Module 5: young people, society and AOD: facilitator's guide

Approaches to service delivery

Page last updated: 2004

The development of the resources brings together two approaches to service delivery:

  • work with young people
  • alcohol and other drug work.
The two approaches which underpin these resources are summarised in the content below.

Working with young people
Alcohol and other drug work
Training approach

Working with young people

A systems approach is the most appropriate model to understand and work with young people. A systems approach assumes that no aspect of behaviour occurs in isolation, rather it occurs within a wider context. In other words, to understand young people we need to consider the individual, their family, the wider community and society as a whole as well as how they interact with each other.

The systemic youth-focused approach assumes that:
  • Young people deal with challenges in ways similar to other people in society (some well, others not so well). Young people develop their coping strategies and skills by learning from others around them, through their own personalities and through trial and error.

  • The term 'youth' is a social construction. Societal values and beliefs about young people determine the way in which they are treated within society (for example, young people are viewed differently in different cultures).

  • Young people are not a homogenous group. Although young people share some common developmental issues, their backgrounds, experiences and cultures are as diverse as the rest of the population.

  • Young people participate actively in their lives, make choices, interact with others, initiate changes and participate in our society. They are not passive victims of a dysfunctional society, family or peer group.
The following social justice principles guide work with young people:
  • Access - equality of access to goods and services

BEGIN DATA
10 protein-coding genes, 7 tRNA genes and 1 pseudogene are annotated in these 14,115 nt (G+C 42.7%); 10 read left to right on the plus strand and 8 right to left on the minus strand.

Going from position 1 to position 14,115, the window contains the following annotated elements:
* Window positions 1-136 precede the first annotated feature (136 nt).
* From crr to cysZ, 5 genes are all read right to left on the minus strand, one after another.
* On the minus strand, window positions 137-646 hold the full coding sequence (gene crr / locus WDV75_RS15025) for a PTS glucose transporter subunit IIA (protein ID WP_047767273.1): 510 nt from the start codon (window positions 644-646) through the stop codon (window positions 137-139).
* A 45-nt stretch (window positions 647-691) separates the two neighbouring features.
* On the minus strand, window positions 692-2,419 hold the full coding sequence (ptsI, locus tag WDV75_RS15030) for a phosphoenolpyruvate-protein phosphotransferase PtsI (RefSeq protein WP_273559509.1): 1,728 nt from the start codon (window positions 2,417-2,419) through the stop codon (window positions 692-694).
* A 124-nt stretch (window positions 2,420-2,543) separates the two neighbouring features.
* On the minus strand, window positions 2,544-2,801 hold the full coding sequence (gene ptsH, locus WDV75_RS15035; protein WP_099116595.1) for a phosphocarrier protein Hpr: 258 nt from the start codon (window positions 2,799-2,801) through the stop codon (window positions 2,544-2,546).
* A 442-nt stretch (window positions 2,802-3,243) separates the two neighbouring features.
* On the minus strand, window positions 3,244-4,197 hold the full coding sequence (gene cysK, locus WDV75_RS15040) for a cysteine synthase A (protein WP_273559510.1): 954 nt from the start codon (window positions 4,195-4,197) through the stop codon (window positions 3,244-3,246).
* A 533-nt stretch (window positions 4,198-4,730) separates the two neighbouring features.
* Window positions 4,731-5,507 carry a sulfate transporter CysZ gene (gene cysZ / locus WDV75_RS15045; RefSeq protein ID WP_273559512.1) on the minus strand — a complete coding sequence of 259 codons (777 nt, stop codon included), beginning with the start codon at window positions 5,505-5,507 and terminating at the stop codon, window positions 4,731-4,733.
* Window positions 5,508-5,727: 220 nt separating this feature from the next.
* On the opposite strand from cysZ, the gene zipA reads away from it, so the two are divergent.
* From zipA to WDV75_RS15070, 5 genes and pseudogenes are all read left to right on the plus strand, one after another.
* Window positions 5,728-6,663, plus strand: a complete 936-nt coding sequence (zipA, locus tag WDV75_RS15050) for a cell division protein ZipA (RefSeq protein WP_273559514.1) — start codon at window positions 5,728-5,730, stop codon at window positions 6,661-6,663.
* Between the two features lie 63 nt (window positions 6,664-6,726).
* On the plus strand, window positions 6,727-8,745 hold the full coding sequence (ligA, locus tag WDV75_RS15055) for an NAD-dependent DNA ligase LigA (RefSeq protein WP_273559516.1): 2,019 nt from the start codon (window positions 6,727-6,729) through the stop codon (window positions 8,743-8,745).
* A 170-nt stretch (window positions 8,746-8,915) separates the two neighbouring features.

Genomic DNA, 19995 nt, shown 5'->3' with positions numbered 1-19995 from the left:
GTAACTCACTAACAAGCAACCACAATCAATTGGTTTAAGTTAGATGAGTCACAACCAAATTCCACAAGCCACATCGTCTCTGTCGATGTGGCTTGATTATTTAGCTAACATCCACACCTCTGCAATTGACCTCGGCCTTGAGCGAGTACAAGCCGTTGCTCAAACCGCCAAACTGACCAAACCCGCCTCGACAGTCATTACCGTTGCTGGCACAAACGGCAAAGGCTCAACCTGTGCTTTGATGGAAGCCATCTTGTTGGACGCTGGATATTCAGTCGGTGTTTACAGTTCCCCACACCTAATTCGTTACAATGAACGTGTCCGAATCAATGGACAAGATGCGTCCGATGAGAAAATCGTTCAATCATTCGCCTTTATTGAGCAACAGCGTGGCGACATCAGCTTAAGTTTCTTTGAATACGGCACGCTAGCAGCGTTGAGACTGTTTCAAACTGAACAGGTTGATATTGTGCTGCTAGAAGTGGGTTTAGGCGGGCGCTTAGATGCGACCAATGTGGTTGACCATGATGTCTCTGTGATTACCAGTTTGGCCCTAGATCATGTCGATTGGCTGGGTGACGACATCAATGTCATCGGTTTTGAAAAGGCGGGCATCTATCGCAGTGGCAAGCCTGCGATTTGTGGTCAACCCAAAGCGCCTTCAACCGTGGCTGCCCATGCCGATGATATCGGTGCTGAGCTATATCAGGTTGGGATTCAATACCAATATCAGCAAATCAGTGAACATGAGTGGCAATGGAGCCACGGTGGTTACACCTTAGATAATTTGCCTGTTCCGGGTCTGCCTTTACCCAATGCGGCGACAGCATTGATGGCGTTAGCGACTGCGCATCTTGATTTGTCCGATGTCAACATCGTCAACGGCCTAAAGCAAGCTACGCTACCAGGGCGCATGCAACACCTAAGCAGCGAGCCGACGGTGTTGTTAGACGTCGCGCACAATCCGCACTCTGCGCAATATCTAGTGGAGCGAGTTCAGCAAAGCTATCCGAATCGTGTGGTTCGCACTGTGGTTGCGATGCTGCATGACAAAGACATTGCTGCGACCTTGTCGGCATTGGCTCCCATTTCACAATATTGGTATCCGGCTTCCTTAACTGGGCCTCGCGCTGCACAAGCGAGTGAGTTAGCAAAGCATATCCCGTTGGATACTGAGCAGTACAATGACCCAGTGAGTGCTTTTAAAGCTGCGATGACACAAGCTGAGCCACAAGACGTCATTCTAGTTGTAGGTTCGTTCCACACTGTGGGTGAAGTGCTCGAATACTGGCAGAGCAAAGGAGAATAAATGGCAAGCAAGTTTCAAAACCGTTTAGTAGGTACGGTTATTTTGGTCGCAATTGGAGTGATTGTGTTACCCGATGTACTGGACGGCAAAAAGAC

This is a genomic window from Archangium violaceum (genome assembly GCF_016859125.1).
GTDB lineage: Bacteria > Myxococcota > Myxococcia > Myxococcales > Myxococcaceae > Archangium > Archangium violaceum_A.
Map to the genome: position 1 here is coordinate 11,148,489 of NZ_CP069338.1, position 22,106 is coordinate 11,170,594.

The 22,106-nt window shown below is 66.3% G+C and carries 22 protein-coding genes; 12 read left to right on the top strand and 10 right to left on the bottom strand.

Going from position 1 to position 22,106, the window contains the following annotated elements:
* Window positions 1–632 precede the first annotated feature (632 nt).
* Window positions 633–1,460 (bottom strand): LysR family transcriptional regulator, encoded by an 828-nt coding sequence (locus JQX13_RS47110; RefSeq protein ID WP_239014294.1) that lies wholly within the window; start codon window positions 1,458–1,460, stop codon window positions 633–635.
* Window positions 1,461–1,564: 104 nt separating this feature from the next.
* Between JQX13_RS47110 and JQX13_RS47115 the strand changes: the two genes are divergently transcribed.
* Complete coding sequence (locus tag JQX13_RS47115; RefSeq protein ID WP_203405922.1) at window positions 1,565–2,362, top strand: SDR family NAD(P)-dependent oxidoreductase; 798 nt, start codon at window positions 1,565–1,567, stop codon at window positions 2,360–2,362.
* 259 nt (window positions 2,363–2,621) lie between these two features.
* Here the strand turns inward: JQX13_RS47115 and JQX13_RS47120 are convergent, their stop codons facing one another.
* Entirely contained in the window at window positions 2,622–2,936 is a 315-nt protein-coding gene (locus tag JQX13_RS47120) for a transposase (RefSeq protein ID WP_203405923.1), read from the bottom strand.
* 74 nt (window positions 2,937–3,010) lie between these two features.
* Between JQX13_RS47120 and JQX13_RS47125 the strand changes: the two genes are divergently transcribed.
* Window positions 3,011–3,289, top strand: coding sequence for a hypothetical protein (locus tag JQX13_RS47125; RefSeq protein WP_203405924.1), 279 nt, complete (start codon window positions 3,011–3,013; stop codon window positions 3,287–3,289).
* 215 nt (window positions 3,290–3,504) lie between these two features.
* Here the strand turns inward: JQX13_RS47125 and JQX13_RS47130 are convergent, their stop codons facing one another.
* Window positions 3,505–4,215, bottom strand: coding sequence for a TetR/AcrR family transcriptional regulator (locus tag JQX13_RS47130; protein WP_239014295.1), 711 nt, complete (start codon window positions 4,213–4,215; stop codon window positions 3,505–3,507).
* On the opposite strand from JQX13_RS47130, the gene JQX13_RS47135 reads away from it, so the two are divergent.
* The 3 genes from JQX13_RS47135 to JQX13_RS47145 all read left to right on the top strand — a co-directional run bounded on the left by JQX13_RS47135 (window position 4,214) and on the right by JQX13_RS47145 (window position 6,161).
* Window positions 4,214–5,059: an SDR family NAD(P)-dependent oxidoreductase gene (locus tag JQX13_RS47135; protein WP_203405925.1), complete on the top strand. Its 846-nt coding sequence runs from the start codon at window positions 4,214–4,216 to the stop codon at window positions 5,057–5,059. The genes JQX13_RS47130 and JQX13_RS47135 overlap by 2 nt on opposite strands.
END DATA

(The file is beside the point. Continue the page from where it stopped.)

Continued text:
• Equity - overcoming unfairness caused by unequal access to economic resources and power
  • Rights - equal effective legal, industrial and political rights
  • Participation - expanded opportunities for real participation in the decisions which govern their lives.
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Diagram 1: Youth focused systems approach

Text equivalent below for Diagram 1: Youth focused systems approach

Text version of Diagram 1

This diagram shows the risk & protective factors that contribute to possible outcomes:
  • Local community factors
  • Societal & political issues
  • Family factors
  • Individual characteristics
  • School & peer factors.

Alcohol and other drug work

Harm minimisation is the most appropriate approach for working with alcohol and illicit drug issues. The goal of harm minimisation is to reduce the harmful effects of drugs on individuals and on society. Harm minimisation assumes that while we cannot stop drug use in society, we can aim to reduce the harm related to using drugs. Harm minimisation has three components: harm reduction, supply reduction and demand reduction.

A variety of drugs, both legal and illegal, are used in society. There are different patterns of use for drugs and not all drug use is problematical.

Large proportions of young people try alcohol or other drugs, including illicit drugs, without becoming regular or problem drug users.

Drug use is a complex behaviour. Interventions that try to deal with single-risk factors or single-risk behaviours are ineffective.

Drug use represents functional behaviour for both young people and adults. This means that drug use can best be understood in the broader context of the lives of the young people using them. Any interventions need to take the broader context into account.
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Training approach

These training resources are based on the following principles:
  • Training is consistent, supports a national qualification and provides a pathway to a qualification.

  • Training is based on adult learning principles. It should:

    • build on learners' existing knowledge, skills and experience

    • utilise problem-based learning and skills practice, and

    • develop critical thinking and reflection.

  • Training is to be flexible and available through a variety of methods. Examples include workshops, self-directed learning, distance learning supported by a mentor/ facilitator and work-based learning.

  • Work-based learning provides participants with the opportunity to reflect on current work practices, apply their learning to the work situation and to identify opportunities for organisational change and development in their workplaces.

  • A key learning strategy of the resources, supported by individual, group and work-based activities, is reflection: alone and with peers and supervision. To reflect upon and evaluate one's own work, the types of intervention used and the assumptions they are based on is crucial to working more effectively.